Background aims: Several studies report beneficial effects of autologous and allogeneic stem cells on wound healing. However, no comparison between autologous versus allogeneic epithelial-like stem cells (EpSCs) has been made so far. For this reason, we first hypothesize that both EpSC types enhance wound healing in comparison to vehicle treatment and untreated controls. Second, on the basis of other studies, we hypothesized that there would be no difference between autologous and allogeneic EpSCs. Methods: Twelve full-thickness skin wounds were created in six horses. Each horse was subjected to (i) autologous EpSCs, (ii) allogeneic EpSCs, (iii) vehicle treatment or (iv) untreated control. Wound evaluation was performed at day 3, 7 and 14 through wound exudates and at week 1, 2 and 5 through biopsies. Results: Wound circumference and surface were significantly smaller in autologous EpSC-treated wounds. A significantly lower amount of total granulation tissue (overall) and higher vascularization (week 1) was observed after both EpSC treatments. Significantly more major histocompatibility complex II-positive and CD20-positive cells were noticed in EpSC-treated wounds at week 2. In autologous and allogeneic groups, the number of EpSCs in center biopsies was low after 1 week (11.7% and 6.1%), decreased to 7.6% and 1.7%, respectively (week 2), and became undetectable at week 5. Conclusions: These results confirm the first hypothesis and partially support the second hypothesis. Besides macroscopic improvements, both autologous and allogeneic EpSCs had similar effects on granulation tissue formation, vascularization and early cellular immune response. © 2015 International Society for Cellular Therapy.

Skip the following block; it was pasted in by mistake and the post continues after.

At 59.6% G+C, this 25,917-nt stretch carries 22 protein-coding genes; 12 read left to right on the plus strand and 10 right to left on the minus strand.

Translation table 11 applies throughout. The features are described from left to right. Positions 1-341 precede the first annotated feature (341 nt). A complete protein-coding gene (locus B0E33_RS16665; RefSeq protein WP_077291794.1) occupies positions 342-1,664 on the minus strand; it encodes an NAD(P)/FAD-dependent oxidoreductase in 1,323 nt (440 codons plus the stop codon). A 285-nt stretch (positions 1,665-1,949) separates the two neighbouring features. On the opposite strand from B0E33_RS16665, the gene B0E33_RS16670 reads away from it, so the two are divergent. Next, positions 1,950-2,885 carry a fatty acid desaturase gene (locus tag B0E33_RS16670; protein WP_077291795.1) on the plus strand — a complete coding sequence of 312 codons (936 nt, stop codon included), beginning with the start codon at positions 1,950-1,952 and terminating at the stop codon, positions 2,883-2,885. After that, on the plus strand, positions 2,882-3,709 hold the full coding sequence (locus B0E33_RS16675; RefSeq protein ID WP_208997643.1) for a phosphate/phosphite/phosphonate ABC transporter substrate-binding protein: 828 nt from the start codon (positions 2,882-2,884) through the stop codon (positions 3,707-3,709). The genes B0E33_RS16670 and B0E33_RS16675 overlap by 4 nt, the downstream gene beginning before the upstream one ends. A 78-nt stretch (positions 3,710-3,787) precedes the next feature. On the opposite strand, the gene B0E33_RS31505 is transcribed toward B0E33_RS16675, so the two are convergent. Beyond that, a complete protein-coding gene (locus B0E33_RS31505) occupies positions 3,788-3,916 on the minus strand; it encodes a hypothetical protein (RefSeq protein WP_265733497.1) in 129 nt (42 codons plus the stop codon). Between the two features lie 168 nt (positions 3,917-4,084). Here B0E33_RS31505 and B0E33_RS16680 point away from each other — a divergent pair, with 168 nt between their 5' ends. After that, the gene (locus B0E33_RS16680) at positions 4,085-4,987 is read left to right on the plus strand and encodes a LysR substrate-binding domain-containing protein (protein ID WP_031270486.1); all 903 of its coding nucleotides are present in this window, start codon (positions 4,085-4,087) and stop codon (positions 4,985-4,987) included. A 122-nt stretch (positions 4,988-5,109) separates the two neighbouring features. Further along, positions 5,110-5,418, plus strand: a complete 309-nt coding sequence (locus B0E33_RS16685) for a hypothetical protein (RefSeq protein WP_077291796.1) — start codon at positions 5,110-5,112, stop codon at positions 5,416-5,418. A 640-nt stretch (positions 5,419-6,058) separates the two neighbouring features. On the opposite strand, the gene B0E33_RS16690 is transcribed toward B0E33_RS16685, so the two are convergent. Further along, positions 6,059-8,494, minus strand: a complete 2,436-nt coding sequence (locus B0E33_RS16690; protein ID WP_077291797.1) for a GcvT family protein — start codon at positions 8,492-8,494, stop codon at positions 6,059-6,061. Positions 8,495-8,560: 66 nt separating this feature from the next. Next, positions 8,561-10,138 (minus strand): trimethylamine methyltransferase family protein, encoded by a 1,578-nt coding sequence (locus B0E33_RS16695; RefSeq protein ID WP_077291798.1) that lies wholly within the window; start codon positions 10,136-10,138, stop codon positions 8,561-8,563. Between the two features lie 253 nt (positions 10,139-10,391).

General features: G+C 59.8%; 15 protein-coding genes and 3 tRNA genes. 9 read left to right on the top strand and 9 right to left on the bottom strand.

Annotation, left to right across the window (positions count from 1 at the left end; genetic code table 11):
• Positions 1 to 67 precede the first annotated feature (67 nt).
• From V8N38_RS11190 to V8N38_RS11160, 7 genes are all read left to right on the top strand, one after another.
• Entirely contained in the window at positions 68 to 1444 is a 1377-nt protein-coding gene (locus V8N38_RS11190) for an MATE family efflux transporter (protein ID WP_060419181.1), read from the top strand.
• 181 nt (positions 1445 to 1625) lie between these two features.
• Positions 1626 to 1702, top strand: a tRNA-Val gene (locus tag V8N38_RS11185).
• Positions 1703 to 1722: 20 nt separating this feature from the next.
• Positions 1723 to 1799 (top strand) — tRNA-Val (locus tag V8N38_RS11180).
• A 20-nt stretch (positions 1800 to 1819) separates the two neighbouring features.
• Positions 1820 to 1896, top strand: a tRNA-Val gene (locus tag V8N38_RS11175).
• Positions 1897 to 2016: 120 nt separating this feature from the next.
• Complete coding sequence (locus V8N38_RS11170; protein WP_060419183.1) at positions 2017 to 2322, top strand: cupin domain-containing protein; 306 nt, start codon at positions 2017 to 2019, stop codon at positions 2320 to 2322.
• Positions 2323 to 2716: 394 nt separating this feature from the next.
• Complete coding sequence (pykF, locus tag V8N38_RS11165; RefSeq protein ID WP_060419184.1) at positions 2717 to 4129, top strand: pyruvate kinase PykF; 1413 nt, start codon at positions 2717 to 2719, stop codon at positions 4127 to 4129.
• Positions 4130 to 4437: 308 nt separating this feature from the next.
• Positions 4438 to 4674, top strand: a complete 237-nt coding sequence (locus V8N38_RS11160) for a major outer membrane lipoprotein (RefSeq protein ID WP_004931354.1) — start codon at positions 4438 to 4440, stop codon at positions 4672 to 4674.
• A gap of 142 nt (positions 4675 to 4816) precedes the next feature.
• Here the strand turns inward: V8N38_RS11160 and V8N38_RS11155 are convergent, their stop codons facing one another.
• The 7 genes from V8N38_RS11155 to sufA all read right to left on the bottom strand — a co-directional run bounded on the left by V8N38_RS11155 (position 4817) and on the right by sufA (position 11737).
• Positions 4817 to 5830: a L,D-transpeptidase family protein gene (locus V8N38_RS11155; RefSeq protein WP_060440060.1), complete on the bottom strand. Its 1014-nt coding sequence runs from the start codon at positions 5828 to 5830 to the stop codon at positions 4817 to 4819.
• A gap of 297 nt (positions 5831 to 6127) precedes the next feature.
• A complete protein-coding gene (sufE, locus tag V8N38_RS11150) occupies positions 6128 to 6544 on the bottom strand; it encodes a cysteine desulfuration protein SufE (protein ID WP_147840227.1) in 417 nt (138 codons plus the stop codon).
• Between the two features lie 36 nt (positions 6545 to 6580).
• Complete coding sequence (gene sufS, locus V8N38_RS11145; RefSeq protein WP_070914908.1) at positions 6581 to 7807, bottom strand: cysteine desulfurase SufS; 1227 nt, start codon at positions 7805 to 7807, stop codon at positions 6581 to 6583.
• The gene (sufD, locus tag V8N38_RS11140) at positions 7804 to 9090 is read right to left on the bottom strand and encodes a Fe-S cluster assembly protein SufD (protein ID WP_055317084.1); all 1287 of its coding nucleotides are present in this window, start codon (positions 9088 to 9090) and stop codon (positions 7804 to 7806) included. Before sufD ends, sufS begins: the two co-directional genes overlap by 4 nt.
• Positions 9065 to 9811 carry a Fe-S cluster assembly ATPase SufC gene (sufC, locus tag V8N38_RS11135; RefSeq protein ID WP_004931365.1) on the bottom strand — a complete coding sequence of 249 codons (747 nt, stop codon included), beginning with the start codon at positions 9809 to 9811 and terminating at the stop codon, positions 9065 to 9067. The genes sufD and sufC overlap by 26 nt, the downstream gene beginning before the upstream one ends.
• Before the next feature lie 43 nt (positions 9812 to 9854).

Borena B.M.,Ghent University | Borena B.M.,Ambo University | Martens A.,Ghent University | Broeckx S.Y.,ANACURA Group | And 5 more authors.
Cellular Physiology and Biochemistry | Year: 2015

Mammal skin has a crucial function in several life-preserving processes such as hydration, protection against chemicals and pathogens, initialization of vitamin D synthesis, excretion and heat regulation. Severe damage of the skin may therefore be life-threatening. Skin wound repair is a multiphased, yet well-orchestrated process including the interaction of various cell types, growth factors and cytokines aiming at closure of the skin and preferably resulting in tissue repair. Regardless various therapeutic modalities targeting at enhancing wound healing, the development of novel approaches for this pathology remains a clinical challenge. The time-consuming conservative wound management is mainly restricted to wound repair rather than restitution of the tissue integrity (the so-called 'restitutio ad integrum'). Therefore, there is a continued search towards more efficacious wound therapies to reduce health care burden, provide patients with long-term relief and ultimately scarless wound healing. Recent in vivo and in vitro studies on the use of skin wound regenerative therapies provide encouraging results, but more protracted studies will have to determine whether the effect of observed effects are clinically significant and whether regeneration rather than repair can be achieved. For all the aforementioned reasons, this article reviews the emerging field of regenerative skin wound healing in mammals with particular emphasis on growth factor- and stem cell-based therapies. © 2015 S. Karger AG, Basel.

Quattrocelli M.,Stem Cell Biology and Embryology Unit | Giacomazzi G.,Stem Cell Biology and Embryology Unit | Broeckx S.Y.,ANACURA Group | Ceelen L.,ANACURA Group | And 4 more authors.
Stem Cell Reports | Year: 2016

Induced pluripotent stem cells (iPSCs) hold great potential not only for human but also for veterinary purposes. The equine industry must often deal with health issues concerning muscle and cartilage, where comprehensive regenerative strategies are still missing. In this regard, a still open question is whether equine iPSCs differentiate toward muscle and cartilage, and whether donor cell type influences their differentiation potential. We addressed these questions through an isogenic system of equine iPSCs obtained from myogenic mesoangioblasts (MAB-iPSCs) and chondrogenic mesenchymal stem cells (MSC-iPSCs). Despite similar levels of pluripotency characteristics, the myogenic differentiation appeared enhanced in MAB-iPSCs. Conversely, the chondrogenic differentiation was augmented in MSC-iPSCs through both teratoma and in vitro differentiation assays. Thus, our data suggest that equine iPSCs can differentiate toward the myogenic and chondrogenic lineages, and can present a skewed differentiation potential in favor of the source cell lineage. © 2016 The Authors.